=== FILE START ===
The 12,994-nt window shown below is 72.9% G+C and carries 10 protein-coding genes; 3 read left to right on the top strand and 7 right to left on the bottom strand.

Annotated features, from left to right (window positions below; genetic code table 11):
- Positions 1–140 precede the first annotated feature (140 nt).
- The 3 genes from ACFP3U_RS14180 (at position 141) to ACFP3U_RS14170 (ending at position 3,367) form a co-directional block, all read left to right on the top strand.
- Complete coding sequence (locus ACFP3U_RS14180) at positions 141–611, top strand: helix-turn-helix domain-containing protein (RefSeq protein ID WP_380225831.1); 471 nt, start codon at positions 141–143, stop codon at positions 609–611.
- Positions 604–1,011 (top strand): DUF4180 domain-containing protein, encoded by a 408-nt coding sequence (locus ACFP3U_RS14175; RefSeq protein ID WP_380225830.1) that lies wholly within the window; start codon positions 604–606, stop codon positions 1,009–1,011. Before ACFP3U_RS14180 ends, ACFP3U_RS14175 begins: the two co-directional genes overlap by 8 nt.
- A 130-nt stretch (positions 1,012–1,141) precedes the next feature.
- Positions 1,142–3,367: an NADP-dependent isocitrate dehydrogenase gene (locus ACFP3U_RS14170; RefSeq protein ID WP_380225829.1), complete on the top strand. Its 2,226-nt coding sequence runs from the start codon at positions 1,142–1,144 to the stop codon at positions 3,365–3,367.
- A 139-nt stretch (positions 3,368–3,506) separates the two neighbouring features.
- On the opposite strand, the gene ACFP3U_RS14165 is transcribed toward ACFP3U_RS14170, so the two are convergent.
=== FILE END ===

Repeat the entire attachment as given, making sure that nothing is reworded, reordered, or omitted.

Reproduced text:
The 12,994-nt window shown below is 72.9% G+C and carries 10 protein-coding genes; 3 read left to right on the top strand and 7 right to left on the bottom strand.

Annotated features, from left to right (window positions below; genetic code table 11):
- Positions 1–140 precede the first annotated feature (140 nt).
- The 3 genes from ACFP3U_RS14180 (at position 141) to ACFP3U_RS14170 (ending at position 3,367) form a co-directional block, all read left to right on the top strand.
- Complete coding sequence (locus ACFP3U_RS14180) at positions 141–611, top strand: helix-turn-helix domain-containing protein (RefSeq protein ID WP_380225831.1); 471 nt, start codon at positions 141–143, stop codon at positions 609–611.
- Positions 604–1,011 (top strand): DUF4180 domain-containing protein, encoded by a 408-nt coding sequence (locus ACFP3U_RS14175; RefSeq protein ID WP_380225830.1) that lies wholly within the window; start codon positions 604–606, stop codon positions 1,009–1,011. Before ACFP3U_RS14180 ends, ACFP3U_RS14175 begins: the two co-directional genes overlap by 8 nt.
- A 130-nt stretch (positions 1,012–1,141) precedes the next feature.
- Positions 1,142–3,367: an NADP-dependent isocitrate dehydrogenase gene (locus ACFP3U_RS14170; RefSeq protein ID WP_380225829.1), complete on the top strand. Its 2,226-nt coding sequence runs from the start codon at positions 1,142–1,144 to the stop codon at positions 3,365–3,367.
- A 139-nt stretch (positions 3,368–3,506) separates the two neighbouring features.
- On the opposite strand, the gene ACFP3U_RS14165 is transcribed toward ACFP3U_RS14170, so the two are convergent.